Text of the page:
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Rising Russian player Pavlyuchenkova adds Australian Open juniors title to her record

Rising Russian player Pavlyuchenkova adds Australian Open juniors title to her record

Junior world champion Anastasia Pavlyuchenkova added another Grand Slam title to her already impressive record Saturday.
The 15-year-old Russian successfully defended her Australian Open junior crown in two tiebreaker sets over an American girl who nearly never made it to the main draw.
No. 1 Pavlyuchenkova, who reached the singles finals at three Grand Slams last year, winning two, beat Madison Brengle of Dover, Delaware, 7-6 (6), 7-6 (3).
Pavlyuchenkova won six singles and four doubles titles in 2006 and was a doubles finalist at all four majors.
In windy conditions at Margaret Court Arena, Pavlyuchenkova, who is coached by her brother Alexander, used her experience from other Grand Slam finals to hold off Brengle in the tiebreakers. Brengle had a set point in the opener.
"It was a tough match, and Madison played really well," she said.
Pavlyuchenkova has five more junior tournaments scheduled before her 16th birthday and indicated she'll play some bigger tournaments after that. Under the WTA Tour's age eligibility rule, a 16-year-old can play up to 13 professional events a season.
"I'll try to play more WTA and pro tournaments," she said. "I have a limited number of tournaments. I can't just play them. I'll continue be play juniors."
Brengle, who lost in the under-18 semifinals at the Orange Bowl event in Miami in December, only got into the Australian Open in a wild-card playoff.
"Three people dropped out and I got in," said Brengle. "It was a really, really good tournament. I like playing on these courts. Just seeing how the pros practice. I think it'll be able to help my game in the future."
In the boys' singles final, 17-year-old Australian Brydan Klein beat No. 2 Jonathan Eysseric of France 6-2, 4-6, 6-1. Klein was presented with his winning trophy by two-time U.S. Open winner Pat Rafter.
"I got off to a flying start," said Klein. "It was good I could get through."
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SUGAR AND MILK? _ Maria Sharapova thought she was asked a rather obvious question in her post-match media conference, so she gave a rather ridiculous answer.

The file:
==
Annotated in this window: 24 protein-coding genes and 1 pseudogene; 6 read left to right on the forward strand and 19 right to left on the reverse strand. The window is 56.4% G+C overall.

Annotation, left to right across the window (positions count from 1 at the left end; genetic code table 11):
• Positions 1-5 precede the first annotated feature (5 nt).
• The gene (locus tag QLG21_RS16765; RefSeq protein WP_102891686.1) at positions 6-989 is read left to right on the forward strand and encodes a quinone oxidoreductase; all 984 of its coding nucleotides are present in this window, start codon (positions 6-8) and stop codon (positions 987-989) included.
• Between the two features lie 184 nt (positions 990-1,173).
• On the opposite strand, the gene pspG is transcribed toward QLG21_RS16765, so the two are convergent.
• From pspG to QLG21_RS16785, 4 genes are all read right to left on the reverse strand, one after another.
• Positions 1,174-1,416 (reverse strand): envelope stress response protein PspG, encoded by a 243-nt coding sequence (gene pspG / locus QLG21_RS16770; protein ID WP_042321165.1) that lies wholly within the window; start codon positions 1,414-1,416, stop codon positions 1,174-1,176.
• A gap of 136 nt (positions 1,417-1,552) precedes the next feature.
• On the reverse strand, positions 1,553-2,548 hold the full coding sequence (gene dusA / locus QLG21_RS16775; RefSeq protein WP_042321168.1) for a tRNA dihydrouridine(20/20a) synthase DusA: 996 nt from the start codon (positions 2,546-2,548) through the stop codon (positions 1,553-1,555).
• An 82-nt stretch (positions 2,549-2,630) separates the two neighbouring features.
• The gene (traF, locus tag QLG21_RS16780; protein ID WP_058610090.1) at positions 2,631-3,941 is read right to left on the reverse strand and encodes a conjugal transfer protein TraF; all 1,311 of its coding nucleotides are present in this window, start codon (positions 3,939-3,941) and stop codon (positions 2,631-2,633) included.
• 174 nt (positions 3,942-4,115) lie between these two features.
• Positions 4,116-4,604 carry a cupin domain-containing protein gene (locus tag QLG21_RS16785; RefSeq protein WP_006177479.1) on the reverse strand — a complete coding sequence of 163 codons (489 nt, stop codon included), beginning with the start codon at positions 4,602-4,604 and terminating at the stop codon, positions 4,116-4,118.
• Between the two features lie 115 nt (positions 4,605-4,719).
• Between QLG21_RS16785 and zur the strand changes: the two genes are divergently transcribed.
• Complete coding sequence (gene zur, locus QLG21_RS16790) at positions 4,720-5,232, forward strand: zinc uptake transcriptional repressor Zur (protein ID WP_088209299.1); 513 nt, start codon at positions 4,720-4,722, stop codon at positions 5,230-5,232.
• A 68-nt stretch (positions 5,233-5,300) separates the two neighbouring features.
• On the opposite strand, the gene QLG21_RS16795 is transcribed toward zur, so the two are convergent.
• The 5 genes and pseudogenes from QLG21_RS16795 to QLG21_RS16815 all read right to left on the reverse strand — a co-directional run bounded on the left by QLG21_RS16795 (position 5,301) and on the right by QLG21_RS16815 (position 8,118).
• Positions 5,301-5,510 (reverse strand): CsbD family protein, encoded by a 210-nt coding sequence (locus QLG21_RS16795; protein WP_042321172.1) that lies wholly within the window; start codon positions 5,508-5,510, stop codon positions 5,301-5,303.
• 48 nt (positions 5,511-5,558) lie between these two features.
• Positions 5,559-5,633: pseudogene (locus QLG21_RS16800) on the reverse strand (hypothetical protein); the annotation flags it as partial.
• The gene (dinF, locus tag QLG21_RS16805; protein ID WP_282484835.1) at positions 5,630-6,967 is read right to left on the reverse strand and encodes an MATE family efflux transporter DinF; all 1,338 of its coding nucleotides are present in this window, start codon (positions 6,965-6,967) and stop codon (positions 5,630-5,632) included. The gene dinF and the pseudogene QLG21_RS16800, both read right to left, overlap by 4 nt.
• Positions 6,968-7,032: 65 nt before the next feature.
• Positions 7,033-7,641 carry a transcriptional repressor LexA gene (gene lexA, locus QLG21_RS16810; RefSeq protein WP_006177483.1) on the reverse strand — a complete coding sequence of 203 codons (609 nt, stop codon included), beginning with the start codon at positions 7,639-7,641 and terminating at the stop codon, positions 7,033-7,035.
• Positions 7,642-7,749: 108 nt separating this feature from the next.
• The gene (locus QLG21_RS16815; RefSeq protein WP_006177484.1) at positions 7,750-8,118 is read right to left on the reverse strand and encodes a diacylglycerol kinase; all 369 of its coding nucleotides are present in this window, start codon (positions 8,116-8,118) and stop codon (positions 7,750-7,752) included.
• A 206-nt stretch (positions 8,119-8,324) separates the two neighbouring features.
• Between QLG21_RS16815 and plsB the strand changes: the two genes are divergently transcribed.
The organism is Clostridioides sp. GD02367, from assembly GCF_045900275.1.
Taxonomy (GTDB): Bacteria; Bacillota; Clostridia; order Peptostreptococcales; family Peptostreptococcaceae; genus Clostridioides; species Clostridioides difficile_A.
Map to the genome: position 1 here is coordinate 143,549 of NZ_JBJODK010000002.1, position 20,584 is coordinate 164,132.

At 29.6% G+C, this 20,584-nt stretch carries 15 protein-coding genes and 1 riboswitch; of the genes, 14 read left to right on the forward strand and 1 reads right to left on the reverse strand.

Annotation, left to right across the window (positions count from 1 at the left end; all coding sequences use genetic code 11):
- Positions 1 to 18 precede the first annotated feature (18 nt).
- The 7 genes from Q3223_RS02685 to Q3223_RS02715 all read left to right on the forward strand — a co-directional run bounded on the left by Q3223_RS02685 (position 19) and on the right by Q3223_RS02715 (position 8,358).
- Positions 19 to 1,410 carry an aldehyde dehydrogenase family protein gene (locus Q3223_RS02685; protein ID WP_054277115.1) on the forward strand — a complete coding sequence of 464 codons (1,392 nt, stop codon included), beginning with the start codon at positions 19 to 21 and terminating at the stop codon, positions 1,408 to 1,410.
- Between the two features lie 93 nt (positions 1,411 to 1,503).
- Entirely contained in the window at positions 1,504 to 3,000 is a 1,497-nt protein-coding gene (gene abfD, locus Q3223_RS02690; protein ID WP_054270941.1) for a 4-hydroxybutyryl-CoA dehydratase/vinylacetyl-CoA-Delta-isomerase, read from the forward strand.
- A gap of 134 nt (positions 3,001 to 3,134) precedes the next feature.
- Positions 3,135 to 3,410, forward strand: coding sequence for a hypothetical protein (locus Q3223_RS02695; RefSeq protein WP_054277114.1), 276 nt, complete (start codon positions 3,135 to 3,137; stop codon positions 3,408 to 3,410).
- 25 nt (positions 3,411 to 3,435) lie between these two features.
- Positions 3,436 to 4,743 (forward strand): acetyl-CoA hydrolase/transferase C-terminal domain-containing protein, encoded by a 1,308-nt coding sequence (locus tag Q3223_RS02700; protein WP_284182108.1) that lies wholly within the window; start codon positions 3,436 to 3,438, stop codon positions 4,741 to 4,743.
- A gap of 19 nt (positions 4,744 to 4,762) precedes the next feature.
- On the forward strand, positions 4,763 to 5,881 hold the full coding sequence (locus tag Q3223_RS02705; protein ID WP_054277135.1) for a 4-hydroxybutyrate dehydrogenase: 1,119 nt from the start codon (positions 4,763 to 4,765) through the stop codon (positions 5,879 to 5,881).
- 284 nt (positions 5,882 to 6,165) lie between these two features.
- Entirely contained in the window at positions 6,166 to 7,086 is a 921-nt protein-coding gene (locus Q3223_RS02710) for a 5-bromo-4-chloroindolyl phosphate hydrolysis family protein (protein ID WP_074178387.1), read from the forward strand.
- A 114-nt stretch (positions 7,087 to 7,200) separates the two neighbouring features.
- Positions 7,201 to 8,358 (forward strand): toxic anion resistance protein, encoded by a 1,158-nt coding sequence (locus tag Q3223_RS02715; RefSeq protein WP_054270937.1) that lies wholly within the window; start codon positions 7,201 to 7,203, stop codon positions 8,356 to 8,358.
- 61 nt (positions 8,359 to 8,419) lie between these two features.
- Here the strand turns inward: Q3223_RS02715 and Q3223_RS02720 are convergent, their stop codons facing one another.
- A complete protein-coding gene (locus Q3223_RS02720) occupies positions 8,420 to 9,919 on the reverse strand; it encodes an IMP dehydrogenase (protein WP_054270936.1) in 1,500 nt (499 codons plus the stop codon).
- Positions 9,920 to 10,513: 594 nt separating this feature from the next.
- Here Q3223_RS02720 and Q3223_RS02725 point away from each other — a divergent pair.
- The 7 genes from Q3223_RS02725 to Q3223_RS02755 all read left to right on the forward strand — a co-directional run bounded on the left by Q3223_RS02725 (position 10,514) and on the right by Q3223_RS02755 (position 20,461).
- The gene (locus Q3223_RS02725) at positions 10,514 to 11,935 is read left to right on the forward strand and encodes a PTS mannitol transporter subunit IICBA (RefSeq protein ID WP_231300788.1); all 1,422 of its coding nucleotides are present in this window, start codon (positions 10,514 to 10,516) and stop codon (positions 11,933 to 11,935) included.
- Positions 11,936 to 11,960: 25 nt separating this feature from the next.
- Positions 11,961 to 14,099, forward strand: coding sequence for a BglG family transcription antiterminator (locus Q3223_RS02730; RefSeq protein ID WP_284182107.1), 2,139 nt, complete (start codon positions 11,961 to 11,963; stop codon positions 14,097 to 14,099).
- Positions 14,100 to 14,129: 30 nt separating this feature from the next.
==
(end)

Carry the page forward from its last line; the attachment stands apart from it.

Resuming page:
When asked what was on a piece of paper that she pulled from her bag while trailing 4-1 in the second set of her 6-1, 6-2 loss to Serena Williams, she said it was "just a reminder."
When pressed, she said: "Of what I'm going to buy in the grocery store. I mean, I'm playing a tennis match. It's pretty easy to understand that they're notes about the match."
Sharapova was disappointed she couldn't have given her mother, Yelena, a birthday present by beating Williams.
"Unfortunately, it was my mom's birthday today and I couldn't win for her," said Sharapova, who called her mother right after the match. "But she still made me happy, made me realize this is just another loss."
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SISTERS ON TOP: Serena Williams would rather beat her sister, Venus, in a Grand Slam final than anybody else, but not because of sibling rivalry.
"If Venus was in the tournament I would prefer to have beaten her because it means that we both would've gone the farthest," Williams said after winning her eighth Grand Slam title on Saturday, defeating Maria Sharapova 6-1, 6-2 at the Australian Open.
"I would have been OK with it, kind of, if I had lost, and she would have been OK with it if she had lost," said Williams.
The sisters have 13 Grand Slams between them, and have played against each other seven times in Grand Slam finals.
Both sisters have been troubled by injuries recently, and Venus is still out of competition.
Serena Williams also said she was looking forward to going to India and commented on the men's semifinals.
Williams has entered a low-tier WTA event in Bangalore, India, beginning Feb. 12, then is scheduled to play in Dubai the following week.
"I'm so excited, I've never been to India," said Williams. "I heard a lot about it. I really look forward to going there."
Williams said she enjoyed watching the one-sided men's semifinals _ Roger Federer over Andy Roddick and Fernando Gonzalez over Tommy Haas _ and used a North American simile about L-shaped hockey sticks to describe them.
"I saw the No. 1 player beat the 'H-E double hockey sticks' out of another player," said Williams. "I saw Fernando Gonzalez beat the 'H-E double hockey sticks' out of another player. Those were great matches."


Updated : 2021-05-16 15:14 GMT+08:00